This is a think aloud about textbooks … I invite you to add your thoughts too…
Recently I received a survey from one of the major textbook publishers seeking information about our current textbooks and the cycle for reviewing and purchasing new books. As I worked my way through the questions it was increasingly evident just how much my thinking about textbooks has changed.When I first started teaching school anyone with some basic teaching skill could pick up a text walk into a classroom and be confident that they could be at least moderately successful. Every 4 years or so new textbooks were slated for purchase. Through the accreditation process one part of the discussion explored the copyright dates of the texts and schools were (and still are) oftenpraised or dingedin part based on these dates.
I am not suggesting that textbooks do not serve a function in our educationalprocessor that they have no value as one of our curricular tools. What I am saying is that they no longer are the gate keepers of knowledge and therefore are not in the place of primacy they once occupied.So what do we need and want?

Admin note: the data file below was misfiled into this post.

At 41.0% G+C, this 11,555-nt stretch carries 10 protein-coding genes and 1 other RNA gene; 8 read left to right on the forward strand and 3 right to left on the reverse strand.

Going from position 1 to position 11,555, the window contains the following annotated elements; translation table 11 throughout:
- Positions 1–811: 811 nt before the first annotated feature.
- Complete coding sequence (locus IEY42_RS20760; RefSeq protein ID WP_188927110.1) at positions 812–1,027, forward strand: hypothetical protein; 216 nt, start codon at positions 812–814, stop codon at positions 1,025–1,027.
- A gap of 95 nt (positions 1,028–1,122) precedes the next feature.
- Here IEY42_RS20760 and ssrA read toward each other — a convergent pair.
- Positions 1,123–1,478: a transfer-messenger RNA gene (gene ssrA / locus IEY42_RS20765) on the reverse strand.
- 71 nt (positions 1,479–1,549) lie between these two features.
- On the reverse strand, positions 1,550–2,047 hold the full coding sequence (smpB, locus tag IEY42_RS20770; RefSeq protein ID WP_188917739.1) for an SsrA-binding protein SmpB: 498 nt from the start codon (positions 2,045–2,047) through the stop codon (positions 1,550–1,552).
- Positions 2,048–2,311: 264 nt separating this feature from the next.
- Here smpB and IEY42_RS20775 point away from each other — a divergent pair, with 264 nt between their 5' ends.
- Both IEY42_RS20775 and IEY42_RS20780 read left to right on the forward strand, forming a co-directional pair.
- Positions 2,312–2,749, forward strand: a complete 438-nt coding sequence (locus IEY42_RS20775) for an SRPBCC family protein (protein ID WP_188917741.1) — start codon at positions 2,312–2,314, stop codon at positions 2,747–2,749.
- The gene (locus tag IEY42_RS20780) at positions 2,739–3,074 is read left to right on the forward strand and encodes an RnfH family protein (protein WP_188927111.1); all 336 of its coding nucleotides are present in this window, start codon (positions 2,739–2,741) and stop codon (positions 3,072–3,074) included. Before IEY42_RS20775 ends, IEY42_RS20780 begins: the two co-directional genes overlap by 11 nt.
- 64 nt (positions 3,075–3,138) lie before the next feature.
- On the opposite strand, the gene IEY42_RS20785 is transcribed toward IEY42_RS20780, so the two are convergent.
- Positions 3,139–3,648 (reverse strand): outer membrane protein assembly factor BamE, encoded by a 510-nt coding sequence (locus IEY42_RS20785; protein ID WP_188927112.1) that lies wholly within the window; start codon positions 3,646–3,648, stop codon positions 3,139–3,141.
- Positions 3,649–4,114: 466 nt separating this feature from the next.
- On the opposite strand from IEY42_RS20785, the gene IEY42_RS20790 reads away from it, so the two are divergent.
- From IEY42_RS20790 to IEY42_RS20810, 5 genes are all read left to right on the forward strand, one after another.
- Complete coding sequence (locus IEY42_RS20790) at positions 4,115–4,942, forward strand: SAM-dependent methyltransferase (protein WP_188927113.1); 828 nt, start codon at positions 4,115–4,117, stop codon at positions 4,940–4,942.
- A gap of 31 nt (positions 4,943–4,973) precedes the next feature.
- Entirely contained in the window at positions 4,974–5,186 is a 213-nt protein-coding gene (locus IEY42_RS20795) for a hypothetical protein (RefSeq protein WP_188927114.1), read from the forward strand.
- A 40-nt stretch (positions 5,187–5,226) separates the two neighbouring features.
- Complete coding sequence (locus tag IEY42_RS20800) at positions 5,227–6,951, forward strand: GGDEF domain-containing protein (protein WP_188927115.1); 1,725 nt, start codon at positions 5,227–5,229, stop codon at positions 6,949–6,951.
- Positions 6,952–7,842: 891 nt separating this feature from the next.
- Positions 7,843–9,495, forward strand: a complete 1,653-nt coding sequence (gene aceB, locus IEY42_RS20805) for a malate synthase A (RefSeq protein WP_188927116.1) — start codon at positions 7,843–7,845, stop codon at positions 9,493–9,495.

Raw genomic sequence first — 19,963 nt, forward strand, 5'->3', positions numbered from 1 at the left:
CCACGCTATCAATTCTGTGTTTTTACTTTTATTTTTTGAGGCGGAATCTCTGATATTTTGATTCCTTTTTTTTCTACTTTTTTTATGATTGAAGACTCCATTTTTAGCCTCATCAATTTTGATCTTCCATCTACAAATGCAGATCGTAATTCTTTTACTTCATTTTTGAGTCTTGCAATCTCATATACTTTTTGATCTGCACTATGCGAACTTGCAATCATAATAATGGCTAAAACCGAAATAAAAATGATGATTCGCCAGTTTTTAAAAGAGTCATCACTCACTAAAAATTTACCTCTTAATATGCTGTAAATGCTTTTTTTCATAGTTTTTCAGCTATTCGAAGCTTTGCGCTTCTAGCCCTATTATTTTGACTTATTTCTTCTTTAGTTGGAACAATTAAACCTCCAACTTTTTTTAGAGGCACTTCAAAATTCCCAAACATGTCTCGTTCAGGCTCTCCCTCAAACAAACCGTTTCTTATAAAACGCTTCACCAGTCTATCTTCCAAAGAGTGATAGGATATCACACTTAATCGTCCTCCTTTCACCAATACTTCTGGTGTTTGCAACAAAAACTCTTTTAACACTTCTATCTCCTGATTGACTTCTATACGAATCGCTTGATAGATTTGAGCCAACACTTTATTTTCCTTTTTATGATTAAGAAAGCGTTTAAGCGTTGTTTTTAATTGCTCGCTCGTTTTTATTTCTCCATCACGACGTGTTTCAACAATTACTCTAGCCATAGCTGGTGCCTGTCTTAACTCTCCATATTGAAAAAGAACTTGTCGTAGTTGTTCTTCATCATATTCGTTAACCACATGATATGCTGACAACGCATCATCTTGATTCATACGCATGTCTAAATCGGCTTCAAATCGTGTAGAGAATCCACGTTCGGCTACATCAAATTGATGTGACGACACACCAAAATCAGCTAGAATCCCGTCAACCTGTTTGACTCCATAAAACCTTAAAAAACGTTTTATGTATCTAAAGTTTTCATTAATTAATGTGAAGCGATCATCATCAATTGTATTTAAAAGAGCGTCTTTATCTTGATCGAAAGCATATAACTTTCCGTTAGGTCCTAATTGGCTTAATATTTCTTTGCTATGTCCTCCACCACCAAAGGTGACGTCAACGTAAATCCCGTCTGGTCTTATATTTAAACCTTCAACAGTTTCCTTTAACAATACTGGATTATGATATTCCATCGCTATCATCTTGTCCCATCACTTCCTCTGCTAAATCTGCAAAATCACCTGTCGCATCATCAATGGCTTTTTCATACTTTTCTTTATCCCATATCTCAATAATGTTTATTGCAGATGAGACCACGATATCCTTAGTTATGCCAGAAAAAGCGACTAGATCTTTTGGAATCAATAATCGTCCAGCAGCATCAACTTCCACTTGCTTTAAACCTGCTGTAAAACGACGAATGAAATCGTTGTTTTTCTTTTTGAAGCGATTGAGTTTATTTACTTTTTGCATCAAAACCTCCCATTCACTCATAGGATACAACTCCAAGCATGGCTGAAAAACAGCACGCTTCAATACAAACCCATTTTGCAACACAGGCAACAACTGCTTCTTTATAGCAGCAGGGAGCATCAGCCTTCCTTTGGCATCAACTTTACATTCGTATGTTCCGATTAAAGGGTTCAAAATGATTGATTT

I am not going to invest money every year in new textbooks unless there is a significant reason to make the purchase. I need textbooks which are responsive to the idea of ubiquitous sources of information. I need textbooks which are digital and accessible for all of my students. I need textbooks which respect the teacher and the students as unique learners and do not roll out a prepackaged product that says this is how you do it and this is all you need to know. I need textbooks which recognize, respect and encourage digital literacy, connections with new sources of knowledge and construction of new meaning.
So if we take a holistic approaching to budgeting and it is driven by student learning where do textbooks fit into the picture? How often do we need to purchase new texts? What criteria do we use to evaluate this question?